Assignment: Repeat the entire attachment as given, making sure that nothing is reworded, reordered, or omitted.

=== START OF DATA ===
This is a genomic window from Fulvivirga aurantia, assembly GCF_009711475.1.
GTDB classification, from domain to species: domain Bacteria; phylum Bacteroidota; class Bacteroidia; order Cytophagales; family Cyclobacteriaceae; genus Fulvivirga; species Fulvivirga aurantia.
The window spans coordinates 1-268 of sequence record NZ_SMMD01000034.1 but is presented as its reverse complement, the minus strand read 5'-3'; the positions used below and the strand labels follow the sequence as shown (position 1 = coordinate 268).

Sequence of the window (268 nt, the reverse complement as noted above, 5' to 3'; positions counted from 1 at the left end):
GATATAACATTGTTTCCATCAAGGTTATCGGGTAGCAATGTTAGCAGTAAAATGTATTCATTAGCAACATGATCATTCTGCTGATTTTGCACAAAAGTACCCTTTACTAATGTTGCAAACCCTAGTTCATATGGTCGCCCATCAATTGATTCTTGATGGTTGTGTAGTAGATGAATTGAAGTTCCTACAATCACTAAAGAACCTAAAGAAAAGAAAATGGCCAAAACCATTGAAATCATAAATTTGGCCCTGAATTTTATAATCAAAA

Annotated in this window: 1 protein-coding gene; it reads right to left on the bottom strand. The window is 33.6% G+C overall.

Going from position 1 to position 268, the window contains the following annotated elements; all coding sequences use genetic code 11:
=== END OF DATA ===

This is a genomic window from Fulvivirga aurantia, assembly GCF_009711475.1.
GTDB classification, from domain to species: domain Bacteria; phylum Bacteroidota; class Bacteroidia; order Cytophagales; family Cyclobacteriaceae; genus Fulvivirga; species Fulvivirga aurantia.
The window spans coordinates 1-268 of sequence record NZ_SMMD01000034.1 but is presented as its reverse complement, the minus strand read 5'-3'; the positions used below and the strand labels follow the sequence as shown (position 1 = coordinate 268).

Sequence of the window (268 nt, the reverse complement as noted above, 5' to 3'; positions counted from 1 at the left end):
GATATAACATTGTTTCCATCAAGGTTATCGGGTAGCAATGTTAGCAGTAAAATGTATTCATTAGCAACATGATCATTCTGCTGATTTTGCACAAAAGTACCCTTTACTAATGTTGCAAACCCTAGTTCATATGGTCGCCCATCAATTGATTCTTGATGGTTGTGTAGTAGATGAATTGAAGTTCCTACAATCACTAAAGAACCTAAAGAAAAGAAAATGGCCAAAACCATTGAAATCATAAATTTGGCCCTGAATTTTATAATCAAAA

Annotated in this window: 1 protein-coding gene; it reads right to left on the bottom strand. The window is 33.6% G+C overall.

Going from position 1 to position 268, the window contains the following annotated elements; all coding sequences use genetic code 11: